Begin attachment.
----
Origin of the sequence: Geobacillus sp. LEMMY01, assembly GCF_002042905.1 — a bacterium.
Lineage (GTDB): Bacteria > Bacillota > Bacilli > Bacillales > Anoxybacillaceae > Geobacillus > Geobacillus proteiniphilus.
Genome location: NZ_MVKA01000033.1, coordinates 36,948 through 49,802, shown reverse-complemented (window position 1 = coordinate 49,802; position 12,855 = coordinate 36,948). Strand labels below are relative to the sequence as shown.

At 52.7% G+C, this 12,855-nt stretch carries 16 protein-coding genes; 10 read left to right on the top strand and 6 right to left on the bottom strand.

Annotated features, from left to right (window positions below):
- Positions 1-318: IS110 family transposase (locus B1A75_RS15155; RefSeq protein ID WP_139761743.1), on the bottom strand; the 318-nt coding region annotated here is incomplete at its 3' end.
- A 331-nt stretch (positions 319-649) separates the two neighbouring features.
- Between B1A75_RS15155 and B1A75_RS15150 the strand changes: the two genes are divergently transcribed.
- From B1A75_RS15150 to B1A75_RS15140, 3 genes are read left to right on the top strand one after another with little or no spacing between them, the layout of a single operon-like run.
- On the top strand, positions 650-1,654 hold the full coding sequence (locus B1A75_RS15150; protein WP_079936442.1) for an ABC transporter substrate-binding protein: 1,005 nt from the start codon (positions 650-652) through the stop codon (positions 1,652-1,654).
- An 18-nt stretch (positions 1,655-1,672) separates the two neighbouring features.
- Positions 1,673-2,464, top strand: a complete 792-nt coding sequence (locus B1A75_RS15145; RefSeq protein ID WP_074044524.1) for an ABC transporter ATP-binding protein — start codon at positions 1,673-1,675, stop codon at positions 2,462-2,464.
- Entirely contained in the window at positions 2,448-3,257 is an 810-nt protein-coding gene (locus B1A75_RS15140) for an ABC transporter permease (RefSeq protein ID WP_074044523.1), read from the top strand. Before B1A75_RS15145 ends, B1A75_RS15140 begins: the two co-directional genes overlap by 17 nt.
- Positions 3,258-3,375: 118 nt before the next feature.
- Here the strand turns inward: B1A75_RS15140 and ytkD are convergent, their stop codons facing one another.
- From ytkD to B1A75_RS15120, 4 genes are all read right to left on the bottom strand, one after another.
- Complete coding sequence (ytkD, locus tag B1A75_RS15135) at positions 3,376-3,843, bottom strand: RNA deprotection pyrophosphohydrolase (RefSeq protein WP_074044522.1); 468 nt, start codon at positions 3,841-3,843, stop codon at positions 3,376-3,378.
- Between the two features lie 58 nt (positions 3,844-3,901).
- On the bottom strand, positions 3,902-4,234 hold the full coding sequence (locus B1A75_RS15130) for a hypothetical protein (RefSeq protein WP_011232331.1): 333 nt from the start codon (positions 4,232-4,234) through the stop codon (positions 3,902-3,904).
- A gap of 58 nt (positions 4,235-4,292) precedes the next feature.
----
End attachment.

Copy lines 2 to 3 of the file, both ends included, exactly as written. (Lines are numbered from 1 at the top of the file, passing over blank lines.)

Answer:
Lineage (GTDB): Bacteria > Bacillota > Bacilli > Bacillales > Anoxybacillaceae > Geobacillus > Geobacillus proteiniphilus.
Genome location: NZ_MVKA01000033.1, coordinates 36,948 through 49,802, shown reverse-complemented (window position 1 = coordinate 49,802; position 12,855 = coordinate 36,948). Strand labels below are relative to the sequence as shown.